The modern Collie, in both smooth and rough varieties, may be the best-kept secret in dogdom.
Here’s why you really want a Collie.
In the 1950s, when every household with children tuned into the TV series “Lassie” and Eric Knight’s novel “Lassie Come Home” could be found in every school library, the Collie was in high demand. Albert Payson Terhune’s series of books about his Sunnybank Collies, beginning with “Lad, A Dog,” was still selling briskly, although Terhune passed away in 1943.
Since then, other breeds have become more prominent, and Collie popularity has lost some of its luster.
The Collie himself, though, has lost nothing in the intervening years. If anything, he is healthier, more sweet-tempered, more versatile, and even more beautiful than he used to be. His relative obscurity in recent years has helped in that regard. Careful, selective “preservationist” breeders have helped the Collie eliminate and avoid many health problems plaguing other purebred dogs, especially those overbred to meet popular demand. Just one more reason the Collie is the best family dog! More Fun Facts About Collies.
While originally bred for herding – which he still does well – today’s Collie competes and earns advanced titles in many other dog sports: rally, obedience, agility, scent work, lure coursing, and barn hunt, for example. Collies make excellent search and rescue, service, and therapy dogs. Because they are naturally non-aggressive, Collies are an ideal choice for the family with children and other pets. Because of their sweet, peaceable temperament and easy-to-live-with habits, they are also a perfect companion for older people, empty nesters, and grandparents.
When families research breeds to find a puppy, many assume the best choice must be a Lab or a Golden Retriever, which consistently tops the charts for most popular American breeds. To consider a Collie, most people think they need a vacuum cleaner in every room! And yet, the Rough Collie sheds only during a short season of the year, while the Lab or the Golden sheds continuously. The Rough Collie’s luxurious coat is surprisingly low maintenance; it repels water and dirt, and the dog has naturally clean habits.
In addition, Collie’s skin does not produce the oil which is the source of “doggy odor.” Collies don’t stink even when wet! Still, if you love the beauty and sweetness of Collies, but are opposed to long hair on a dog, the solution is the short-haired variety, the Smooth Collie. Just as wonderful, just not as hairy!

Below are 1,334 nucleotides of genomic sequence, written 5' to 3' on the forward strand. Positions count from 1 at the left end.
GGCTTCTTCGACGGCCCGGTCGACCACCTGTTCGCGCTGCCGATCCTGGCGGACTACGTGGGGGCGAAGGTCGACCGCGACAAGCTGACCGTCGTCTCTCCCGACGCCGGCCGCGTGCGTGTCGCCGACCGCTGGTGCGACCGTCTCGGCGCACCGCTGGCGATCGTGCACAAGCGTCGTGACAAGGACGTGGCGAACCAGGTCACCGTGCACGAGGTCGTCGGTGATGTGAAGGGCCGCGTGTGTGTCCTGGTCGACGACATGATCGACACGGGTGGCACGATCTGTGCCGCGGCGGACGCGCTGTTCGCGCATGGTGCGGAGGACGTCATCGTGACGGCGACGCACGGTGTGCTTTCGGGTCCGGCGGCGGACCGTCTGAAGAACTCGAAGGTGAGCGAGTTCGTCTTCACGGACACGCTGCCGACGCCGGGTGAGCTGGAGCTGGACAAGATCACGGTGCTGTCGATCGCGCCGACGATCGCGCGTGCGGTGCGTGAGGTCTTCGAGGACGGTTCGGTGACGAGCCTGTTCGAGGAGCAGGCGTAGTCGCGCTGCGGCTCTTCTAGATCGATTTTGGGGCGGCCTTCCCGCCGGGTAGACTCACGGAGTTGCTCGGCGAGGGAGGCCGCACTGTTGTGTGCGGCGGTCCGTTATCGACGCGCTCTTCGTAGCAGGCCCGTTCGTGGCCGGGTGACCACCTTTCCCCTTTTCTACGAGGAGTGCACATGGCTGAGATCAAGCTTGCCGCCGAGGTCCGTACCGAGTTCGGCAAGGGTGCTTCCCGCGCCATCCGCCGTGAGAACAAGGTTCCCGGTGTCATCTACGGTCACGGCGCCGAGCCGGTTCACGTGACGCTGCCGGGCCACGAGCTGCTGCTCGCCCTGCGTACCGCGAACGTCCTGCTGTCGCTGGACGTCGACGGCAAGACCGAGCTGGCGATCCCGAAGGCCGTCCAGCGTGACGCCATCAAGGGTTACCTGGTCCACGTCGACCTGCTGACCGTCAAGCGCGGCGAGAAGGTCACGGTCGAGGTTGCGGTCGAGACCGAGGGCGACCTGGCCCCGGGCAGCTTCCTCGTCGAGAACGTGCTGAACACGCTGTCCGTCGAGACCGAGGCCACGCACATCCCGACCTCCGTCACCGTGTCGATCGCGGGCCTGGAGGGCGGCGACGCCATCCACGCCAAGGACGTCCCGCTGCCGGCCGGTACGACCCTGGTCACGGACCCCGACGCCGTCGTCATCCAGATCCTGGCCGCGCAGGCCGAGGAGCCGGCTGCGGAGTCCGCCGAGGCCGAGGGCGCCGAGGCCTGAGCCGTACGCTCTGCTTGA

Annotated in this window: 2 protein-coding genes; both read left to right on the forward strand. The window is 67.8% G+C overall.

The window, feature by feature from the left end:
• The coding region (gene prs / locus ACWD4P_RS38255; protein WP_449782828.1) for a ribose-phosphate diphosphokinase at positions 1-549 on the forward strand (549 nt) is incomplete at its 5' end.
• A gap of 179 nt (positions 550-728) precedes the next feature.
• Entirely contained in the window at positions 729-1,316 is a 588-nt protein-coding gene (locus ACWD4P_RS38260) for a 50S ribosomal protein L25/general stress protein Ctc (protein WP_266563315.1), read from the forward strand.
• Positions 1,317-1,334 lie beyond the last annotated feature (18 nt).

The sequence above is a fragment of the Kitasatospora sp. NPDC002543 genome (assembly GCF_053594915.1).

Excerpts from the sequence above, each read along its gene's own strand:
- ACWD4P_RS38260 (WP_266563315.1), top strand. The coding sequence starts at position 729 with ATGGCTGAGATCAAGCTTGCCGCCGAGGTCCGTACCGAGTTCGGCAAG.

After seeing the devastation genetic mutations in overbred dog populations cause, today’s preservationist Collie breeders have used research findings from our Collie Health Foundation, and genetic testing, to breed away from the most dangerous mutations formerly found in the breed. (Article: Collie Health and Genetics)
This might surprise you: the Collie does not require copious amounts of exercise, compared to other breeds his size. Sorry, but many descriptions of Collies in those online breed info sites that call the Collie a “high energy breed” have never lived with one! My Collies are 80% couch lounger, 20%
thinking about maybe going outside, and 100% hug-lovers.
We have an ideal situation: more than one Collie, so they have someone to chase, and a doggie door to a good-sized fenced backyard.
Both Rough and Smooth coated Collies need regular brushing, like any breed, but not an excessive amount. Outside of their annual shed, our Rough Collies are brushed about every two weeks. Grinding nails with a good cordless dremel takes a couple of minutes and keeps dogs from splaying feet and scratching floors. We begin working with puppy toes from one week of age, to avoid pedicure freak-outs when they are older! Their future owners love this!
Mats may form behind ears, where the hair is silky fine. A little baby powder and comb takes care of them.
I use a great-smelling grooming spray, but may I remind you, Collie coats are odorless!